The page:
Antioxidant excess can damage health, says Mexican scientist
Mexican National Autonomous University's (UNAM) scientist Agustín López Munguía, told the website too many antioxidants could affect regulatory functions or neutralize the body's defense mechanisms that depend on natural oxidants.
The scientist said the consumption of antioxidant-rich fruit and vegetables was appropriate for healthy servings and a balanced diet, but too much could be damaging, the story reported.
"Another problem is the inclusion of exotic varieties like the kiwifruit, native to southern China and introduced in New Zealand at the start of last century, as although it has many beneficial properties for health (nutraceuticals), today it is known as one that generates more allergic reactions in people who are not used to consuming it," another UNAM academic secretary told the website.
The story pointed out grapes were rich in phytochemicals, but in large amounts the sugar content could mean a significant amount of calories, which would be counterproductive for people who were overweight or wanted to substitute away from soft drinks.
The benefits and limits of nutraceutical foods
Lopez Munguia said nutraceutical fruits and vegetables were those that had curative or preventative properties against disease, which means antioxidants are included but the term itself is much broader.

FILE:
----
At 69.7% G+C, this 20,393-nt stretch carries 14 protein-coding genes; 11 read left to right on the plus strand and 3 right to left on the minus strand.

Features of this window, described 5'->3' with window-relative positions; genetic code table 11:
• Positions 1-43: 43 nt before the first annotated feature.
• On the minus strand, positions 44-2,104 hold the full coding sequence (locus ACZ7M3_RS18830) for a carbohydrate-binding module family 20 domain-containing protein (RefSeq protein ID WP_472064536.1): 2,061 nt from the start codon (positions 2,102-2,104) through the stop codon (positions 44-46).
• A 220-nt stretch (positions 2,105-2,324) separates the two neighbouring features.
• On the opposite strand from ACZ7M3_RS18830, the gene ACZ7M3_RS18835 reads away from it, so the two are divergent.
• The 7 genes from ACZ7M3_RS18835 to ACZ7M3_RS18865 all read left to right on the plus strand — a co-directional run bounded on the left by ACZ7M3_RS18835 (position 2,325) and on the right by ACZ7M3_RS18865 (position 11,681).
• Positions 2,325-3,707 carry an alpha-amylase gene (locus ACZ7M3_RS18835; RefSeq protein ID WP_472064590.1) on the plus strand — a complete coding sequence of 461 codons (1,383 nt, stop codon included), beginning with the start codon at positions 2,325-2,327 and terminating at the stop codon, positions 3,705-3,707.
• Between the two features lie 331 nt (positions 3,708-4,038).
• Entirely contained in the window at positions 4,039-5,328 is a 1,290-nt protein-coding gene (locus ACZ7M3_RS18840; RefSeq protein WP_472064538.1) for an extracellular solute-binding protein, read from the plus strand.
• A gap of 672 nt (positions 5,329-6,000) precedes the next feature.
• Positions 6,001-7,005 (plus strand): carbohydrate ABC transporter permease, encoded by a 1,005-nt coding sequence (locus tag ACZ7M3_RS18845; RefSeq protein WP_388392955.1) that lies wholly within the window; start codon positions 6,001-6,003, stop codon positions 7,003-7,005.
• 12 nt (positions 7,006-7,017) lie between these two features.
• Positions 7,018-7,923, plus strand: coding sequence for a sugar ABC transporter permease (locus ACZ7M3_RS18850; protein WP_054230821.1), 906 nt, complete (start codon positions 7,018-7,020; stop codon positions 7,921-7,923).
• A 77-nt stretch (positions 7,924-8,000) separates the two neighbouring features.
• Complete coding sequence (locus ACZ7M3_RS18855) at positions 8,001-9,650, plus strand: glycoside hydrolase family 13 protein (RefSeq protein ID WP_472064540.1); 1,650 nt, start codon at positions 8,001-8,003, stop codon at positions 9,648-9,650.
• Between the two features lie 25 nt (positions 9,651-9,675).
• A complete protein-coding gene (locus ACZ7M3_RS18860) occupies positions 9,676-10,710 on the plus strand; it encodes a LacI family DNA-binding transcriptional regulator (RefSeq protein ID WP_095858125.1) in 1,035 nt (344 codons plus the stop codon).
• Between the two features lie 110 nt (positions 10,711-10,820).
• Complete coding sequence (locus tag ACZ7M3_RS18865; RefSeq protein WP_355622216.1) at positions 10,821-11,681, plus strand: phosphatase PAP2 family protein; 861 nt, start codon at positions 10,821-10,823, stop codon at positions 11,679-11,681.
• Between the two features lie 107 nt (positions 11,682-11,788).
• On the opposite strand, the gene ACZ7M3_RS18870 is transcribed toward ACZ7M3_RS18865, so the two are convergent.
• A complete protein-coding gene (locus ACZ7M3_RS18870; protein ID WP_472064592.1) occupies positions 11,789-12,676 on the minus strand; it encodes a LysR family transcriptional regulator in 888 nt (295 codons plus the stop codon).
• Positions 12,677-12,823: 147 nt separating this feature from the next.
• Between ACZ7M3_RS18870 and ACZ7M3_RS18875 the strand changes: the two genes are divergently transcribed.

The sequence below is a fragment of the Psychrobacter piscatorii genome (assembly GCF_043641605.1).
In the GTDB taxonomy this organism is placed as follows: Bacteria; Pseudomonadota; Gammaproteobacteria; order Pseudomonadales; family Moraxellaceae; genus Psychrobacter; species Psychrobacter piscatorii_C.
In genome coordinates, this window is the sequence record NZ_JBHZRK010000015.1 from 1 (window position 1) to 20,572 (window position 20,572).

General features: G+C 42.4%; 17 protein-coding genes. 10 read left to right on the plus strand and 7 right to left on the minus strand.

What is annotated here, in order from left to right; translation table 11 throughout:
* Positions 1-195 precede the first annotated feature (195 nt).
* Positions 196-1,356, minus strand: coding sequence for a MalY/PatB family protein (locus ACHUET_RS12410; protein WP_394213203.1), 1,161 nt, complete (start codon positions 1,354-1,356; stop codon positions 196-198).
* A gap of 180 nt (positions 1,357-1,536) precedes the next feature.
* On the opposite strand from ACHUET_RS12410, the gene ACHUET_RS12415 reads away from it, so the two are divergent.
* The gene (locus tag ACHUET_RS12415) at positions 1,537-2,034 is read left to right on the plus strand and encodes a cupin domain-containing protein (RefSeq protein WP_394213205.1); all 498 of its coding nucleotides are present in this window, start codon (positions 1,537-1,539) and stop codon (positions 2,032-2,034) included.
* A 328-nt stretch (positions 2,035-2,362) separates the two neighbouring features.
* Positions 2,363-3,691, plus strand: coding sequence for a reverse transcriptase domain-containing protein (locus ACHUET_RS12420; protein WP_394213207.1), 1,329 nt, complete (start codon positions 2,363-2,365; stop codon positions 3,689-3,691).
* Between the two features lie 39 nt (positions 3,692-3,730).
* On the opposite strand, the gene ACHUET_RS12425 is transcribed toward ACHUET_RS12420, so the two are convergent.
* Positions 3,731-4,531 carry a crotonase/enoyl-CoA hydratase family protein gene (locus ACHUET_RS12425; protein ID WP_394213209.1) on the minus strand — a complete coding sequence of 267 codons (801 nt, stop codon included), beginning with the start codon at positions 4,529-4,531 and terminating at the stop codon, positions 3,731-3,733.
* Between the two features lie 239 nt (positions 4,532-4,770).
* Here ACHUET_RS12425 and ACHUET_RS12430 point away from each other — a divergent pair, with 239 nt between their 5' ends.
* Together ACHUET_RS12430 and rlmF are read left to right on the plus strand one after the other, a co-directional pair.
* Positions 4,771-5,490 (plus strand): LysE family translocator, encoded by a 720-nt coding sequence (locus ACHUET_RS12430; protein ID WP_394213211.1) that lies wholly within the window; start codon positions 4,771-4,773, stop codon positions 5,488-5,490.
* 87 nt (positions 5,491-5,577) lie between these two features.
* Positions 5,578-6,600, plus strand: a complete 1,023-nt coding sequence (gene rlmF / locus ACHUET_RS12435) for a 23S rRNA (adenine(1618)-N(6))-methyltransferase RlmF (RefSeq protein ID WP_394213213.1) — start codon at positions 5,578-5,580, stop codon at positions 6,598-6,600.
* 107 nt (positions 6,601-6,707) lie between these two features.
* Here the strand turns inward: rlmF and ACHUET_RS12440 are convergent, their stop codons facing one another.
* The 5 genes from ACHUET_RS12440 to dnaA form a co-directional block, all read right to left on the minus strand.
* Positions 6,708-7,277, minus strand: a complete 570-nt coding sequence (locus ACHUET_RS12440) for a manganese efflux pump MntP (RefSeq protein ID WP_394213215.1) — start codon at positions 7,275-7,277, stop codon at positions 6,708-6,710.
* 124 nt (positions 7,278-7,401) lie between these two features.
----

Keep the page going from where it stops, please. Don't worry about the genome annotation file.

Other nutraceutical foods can include those associated with anti-inflammatory agents or inhibitors of cancer cell development, while antioxidants themselves are associated with low cholesterol levels. If any fruit has high levels of any of these properties it is classed as 'super'.
The story highlighted super fruits such as noni fruits, rambutan, açai, mangosteens, pomegranates, kiwifruit and berries, but blueberries can also interfere with the elimination of urinary tract infections.
López Munguía said many experiments conducted to illustrate these properties in laboratories involved high concentrations that were well above those found in fruit.
"To match an experiment done with animals that are prone to diabetes or neurodegenerative diseases would require an enormous intake of nutraceutical fruit. So, these virtues are manipulated to sell," he was quoted as saying.
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